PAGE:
and then  other places in  the Aleutians  and some of  the recent                                                               
worst accidents have been drift  groundings in the Aleutians. The                                                               
state participated in a risk  assessment on marine transportation                                                               
in the Aleutians with expert  panels and stakeholders that looked                                                               
at  the  history  of casualties  and  suggested  what  mitigation                                                               
measures could  be put in place.  Some of them are  already being                                                               
done, but  he is working  with the Coast  Guard to see  what else                                                               
can be done.                                                                                                                    
MS. RYAN  related a close  call in  Dixon Entrance when  a vessel                                                               
lost  control  and how  SPAR  worked  closely  with B.C.  in  the                                                               
response,  but  said   it's  harder  to  work   together  on  the                                                               
prevention side.                                                                                                                
4:31:21 PM                                                                                                                    
MS. RYAN  said the number of  C-plans approved in Cook  Inlet are                                                               
more than  on the  North Slope.  She said  during the  Deep Water                                                               
Horizon event it was found that  relief well drilling was the key                                                               
prevention measure  to stop oil  from being released. It  is very                                                               
expensive for  Shell to have two  drill rigs in the  same area of                                                               
the  OCS, so  there  is a  lot  of discussion,  but  that is  the                                                               
standard that  is expected. She  showed slide 20  with statistics                                                               
about spills.                                                                                                                   
4:32:59 PM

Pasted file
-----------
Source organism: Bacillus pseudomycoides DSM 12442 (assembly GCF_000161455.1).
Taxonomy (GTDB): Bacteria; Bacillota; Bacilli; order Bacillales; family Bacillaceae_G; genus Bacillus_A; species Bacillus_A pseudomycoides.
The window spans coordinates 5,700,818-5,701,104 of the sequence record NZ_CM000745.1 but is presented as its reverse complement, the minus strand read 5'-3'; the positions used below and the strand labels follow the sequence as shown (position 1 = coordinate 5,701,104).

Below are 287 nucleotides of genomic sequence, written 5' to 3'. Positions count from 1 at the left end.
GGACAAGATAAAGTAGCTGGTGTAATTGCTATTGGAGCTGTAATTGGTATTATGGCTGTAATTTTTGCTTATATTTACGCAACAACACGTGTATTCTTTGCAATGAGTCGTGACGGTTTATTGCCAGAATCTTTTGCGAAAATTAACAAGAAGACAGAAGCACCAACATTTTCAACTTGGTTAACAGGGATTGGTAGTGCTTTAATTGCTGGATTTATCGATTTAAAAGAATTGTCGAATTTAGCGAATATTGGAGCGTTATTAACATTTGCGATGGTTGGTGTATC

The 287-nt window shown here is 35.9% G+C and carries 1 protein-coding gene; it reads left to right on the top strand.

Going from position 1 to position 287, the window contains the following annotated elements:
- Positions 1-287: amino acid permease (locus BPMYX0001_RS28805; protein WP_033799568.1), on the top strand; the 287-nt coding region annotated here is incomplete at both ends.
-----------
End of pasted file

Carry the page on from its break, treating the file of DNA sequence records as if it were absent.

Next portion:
Slide 22  showed the top five  causes of spills in  2014 and they                                                               
all involved produced water.                                                                                                    
SENATOR  MICCICHE  asked why  not  combine  the human  error  and                                                               
overfill categories.                                                                                                            
MS. RYAN said she couldn't answer that one.                                                                                     
CHAIR  GIESSEL remarked  that  all five  categories  are not  all                                                               
occurring on the North Slope. They are  all over the state - at a                                                               
school or gas station.                                                                                                          
MS. RYAN agreed.                                                                                                                
4:33:45 PM                                                                                                                    
She said  the Contaminated  Site Program  does critical  work, as                                                               
well. They are  working with the Bureau of  Land Management (BLM)                                                               
to make sure  the state's clean-up standards are  met in cleaning                                                               
up the legacy  wells. The settlement money for  those sites takes                                                               
a long time to come back to the state, sometimes up to 10 years.